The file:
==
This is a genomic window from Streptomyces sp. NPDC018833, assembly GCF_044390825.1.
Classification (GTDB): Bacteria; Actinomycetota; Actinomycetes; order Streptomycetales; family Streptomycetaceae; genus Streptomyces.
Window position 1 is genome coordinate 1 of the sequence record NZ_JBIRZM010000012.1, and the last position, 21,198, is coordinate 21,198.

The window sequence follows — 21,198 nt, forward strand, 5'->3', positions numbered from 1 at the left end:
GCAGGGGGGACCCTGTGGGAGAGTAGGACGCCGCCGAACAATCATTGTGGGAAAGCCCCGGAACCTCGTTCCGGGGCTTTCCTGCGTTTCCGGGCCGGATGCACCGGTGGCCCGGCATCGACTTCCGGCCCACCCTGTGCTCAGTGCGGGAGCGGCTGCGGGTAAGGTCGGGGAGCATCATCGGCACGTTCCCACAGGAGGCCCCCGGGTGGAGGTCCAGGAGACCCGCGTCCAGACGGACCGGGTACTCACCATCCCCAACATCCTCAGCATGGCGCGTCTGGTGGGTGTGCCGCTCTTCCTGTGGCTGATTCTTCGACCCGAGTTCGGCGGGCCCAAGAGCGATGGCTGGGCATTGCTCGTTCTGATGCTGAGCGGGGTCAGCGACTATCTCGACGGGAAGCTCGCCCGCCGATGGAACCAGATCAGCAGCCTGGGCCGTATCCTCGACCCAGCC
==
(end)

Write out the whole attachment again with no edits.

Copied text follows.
This is a genomic window from Streptomyces sp. NPDC018833, assembly GCF_044390825.1.
Classification (GTDB): Bacteria; Actinomycetota; Actinomycetes; order Streptomycetales; family Streptomycetaceae; genus Streptomyces.
Window position 1 is genome coordinate 1 of the sequence record NZ_JBIRZM010000012.1, and the last position, 21,198, is coordinate 21,198.

The window sequence follows — 21,198 nt, forward strand, 5'->3', positions numbered from 1 at the left end:
GCAGGGGGGACCCTGTGGGAGAGTAGGACGCCGCCGAACAATCATTGTGGGAAAGCCCCGGAACCTCGTTCCGGGGCTTTCCTGCGTTTCCGGGCCGGATGCACCGGTGGCCCGGCATCGACTTCCGGCCCACCCTGTGCTCAGTGCGGGAGCGGCTGCGGGTAAGGTCGGGGAGCATCATCGGCACGTTCCCACAGGAGGCCCCCGGGTGGAGGTCCAGGAGACCCGCGTCCAGACGGACCGGGTACTCACCATCCCCAACATCCTCAGCATGGCGCGTCTGGTGGGTGTGCCGCTCTTCCTGTGGCTGATTCTTCGACCCGAGTTCGGCGGGCCCAAGAGCGATGGCTGGGCATTGCTCGTTCTGATGCTGAGCGGGGTCAGCGACTATCTCGACGGGAAGCTCGCCCGCCGATGGAACCAGATCAGCAGCCTGGGCCGTATCCTCGACCCAGCC